Basically what I'm saying is that most anime should be taken as writing examples only by way of "don't do this. Ever." I really want to teach a class on just Naruto or EVA, in this regard. Both really are really good teaching tools and examples of how not to do things. Kind of like the Star Wars prequels.

    In fact, I'd recommend watching Plinkett's Star Wars reviews. Not everything he says will be helpful to you, since film has a language, but a lot of it is also applicable to any storytelling medium. Also worth reading are the Dominic Deegan mock threads on Something Awful.

    NOTE: Plinkett's gimmick is offensive and unfunny more often than not, but seriously stick with it. When he's funny he's hilarious, and regardless these are some of the best film critiques you'll ever see.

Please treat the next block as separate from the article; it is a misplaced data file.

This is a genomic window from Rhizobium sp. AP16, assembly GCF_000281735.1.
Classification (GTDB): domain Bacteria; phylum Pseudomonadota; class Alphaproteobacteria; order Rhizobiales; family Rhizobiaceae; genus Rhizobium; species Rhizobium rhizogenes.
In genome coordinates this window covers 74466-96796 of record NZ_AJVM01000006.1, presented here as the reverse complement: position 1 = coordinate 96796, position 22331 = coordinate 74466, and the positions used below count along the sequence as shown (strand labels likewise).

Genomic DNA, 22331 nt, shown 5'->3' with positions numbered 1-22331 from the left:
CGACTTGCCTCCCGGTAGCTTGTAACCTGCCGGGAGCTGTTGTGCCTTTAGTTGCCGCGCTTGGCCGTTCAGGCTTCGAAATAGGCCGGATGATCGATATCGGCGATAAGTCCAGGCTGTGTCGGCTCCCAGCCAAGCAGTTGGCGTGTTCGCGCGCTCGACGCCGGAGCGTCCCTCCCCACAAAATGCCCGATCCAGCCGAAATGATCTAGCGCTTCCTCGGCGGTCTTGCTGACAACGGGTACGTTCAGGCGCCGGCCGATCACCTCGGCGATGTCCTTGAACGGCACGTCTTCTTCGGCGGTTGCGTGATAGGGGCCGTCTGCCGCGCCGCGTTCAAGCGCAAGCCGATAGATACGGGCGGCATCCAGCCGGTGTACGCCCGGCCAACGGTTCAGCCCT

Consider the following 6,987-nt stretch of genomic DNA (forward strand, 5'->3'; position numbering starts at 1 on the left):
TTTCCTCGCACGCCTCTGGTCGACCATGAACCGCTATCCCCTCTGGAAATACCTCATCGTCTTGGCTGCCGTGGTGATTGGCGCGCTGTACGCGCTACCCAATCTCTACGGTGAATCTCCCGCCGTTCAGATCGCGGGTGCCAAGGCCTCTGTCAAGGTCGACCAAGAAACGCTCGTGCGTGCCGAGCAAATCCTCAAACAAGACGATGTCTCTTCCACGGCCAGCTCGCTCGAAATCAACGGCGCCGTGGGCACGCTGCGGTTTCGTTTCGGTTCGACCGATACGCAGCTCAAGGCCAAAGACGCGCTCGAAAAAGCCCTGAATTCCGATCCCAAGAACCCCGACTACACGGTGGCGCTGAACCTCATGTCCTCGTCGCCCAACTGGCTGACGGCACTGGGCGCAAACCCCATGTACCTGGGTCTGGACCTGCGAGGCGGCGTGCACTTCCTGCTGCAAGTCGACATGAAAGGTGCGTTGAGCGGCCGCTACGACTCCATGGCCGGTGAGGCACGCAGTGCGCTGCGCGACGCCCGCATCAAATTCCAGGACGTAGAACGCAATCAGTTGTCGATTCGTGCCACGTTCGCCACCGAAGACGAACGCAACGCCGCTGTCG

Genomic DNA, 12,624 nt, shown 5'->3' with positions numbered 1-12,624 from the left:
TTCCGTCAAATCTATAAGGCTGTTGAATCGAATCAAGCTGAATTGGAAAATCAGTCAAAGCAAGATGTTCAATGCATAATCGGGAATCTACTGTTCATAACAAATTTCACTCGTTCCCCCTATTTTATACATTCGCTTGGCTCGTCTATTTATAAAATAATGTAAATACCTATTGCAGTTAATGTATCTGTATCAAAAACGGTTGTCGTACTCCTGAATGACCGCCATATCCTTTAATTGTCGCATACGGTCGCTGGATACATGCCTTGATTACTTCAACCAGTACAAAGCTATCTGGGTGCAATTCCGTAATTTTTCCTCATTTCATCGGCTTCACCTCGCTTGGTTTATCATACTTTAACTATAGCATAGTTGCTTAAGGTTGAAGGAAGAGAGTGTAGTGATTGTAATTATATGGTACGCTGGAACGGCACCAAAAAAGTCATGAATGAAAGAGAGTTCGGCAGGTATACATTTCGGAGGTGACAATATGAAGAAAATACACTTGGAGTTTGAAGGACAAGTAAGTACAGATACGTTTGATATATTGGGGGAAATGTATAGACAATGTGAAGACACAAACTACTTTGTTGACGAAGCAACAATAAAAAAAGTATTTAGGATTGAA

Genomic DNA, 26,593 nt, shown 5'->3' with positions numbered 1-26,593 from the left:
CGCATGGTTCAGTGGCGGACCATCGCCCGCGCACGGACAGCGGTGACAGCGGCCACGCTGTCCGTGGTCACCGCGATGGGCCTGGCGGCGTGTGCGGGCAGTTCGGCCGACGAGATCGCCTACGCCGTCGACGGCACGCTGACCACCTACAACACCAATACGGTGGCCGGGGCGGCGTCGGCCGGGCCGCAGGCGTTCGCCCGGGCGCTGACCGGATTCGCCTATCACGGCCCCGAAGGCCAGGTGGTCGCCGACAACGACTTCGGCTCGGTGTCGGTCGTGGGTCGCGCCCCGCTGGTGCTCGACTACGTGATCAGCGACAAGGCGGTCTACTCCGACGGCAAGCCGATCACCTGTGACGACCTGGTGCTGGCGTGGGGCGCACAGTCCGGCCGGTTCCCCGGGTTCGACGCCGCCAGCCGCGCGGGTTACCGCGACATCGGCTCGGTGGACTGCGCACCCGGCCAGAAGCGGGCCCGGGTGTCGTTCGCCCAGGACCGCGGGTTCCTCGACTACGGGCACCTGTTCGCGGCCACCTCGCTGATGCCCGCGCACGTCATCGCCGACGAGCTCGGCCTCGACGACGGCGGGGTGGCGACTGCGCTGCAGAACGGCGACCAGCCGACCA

Do you like big boobs? Dragons? Ninja? Martial arts? Wizards? Then click here and make all your wildest dreams come true!!

  8. #28
    999 Knights Member Matt's Avatar
    Join Date
    Dec 2010
    Location
    Michigan
    Posts
    1,358
    If you taught a class on Naruto or EVA, I'd take it. In fact, you should do a "how not to write" thread sometime.

    Question: tropes aside, is there any particular thing that separates anime writing from other types of writing?

  9. #29
    999 Knights Member Regantor's Avatar
    Join Date
    Dec 2010
    Posts
    1,823